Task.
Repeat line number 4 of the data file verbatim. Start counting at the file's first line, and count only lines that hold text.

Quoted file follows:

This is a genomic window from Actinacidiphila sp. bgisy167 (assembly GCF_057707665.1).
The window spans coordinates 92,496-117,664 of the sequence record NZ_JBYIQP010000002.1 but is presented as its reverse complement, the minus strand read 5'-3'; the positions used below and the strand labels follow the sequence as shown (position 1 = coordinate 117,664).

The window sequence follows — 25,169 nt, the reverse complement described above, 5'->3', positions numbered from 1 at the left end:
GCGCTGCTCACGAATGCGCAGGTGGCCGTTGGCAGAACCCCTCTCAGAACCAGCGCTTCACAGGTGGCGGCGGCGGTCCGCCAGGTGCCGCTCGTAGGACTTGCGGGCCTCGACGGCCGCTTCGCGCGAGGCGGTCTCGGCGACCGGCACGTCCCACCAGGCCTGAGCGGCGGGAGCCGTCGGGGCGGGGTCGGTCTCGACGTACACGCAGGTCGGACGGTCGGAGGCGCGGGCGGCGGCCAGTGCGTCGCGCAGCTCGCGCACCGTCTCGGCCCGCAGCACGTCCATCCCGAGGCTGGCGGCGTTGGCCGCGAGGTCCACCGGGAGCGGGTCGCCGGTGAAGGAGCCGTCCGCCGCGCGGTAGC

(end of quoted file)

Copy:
GCGCTGCTCACGAATGCGCAGGTGGCCGTTGGCAGAACCCCTCTCAGAACCAGCGCTTCACAGGTGGCGGCGGCGGTCCGCCAGGTGCCGCTCGTAGGACTTGCGGGCCTCGACGGCCGCTTCGCGCGAGGCGGTCTCGGCGACCGGCACGTCCCACCAGGCCTGAGCGGCGGGAGCCGTCGGGGCGGGGTCGGTCTCGACGTACACGCAGGTCGGACGGTCGGAGGCGCGGGCGGCGGCCAGTGCGTCGCGCAGCTCGCGCACCGTCTCGGCCCGCAGCACGTCCATCCCGAGGCTGGCGGCGTTGGCCGCGAGGTCCACCGGGAGCGGGTCGCCGGTGAAGGAGCCGTCCGCCGCGCGGTAGC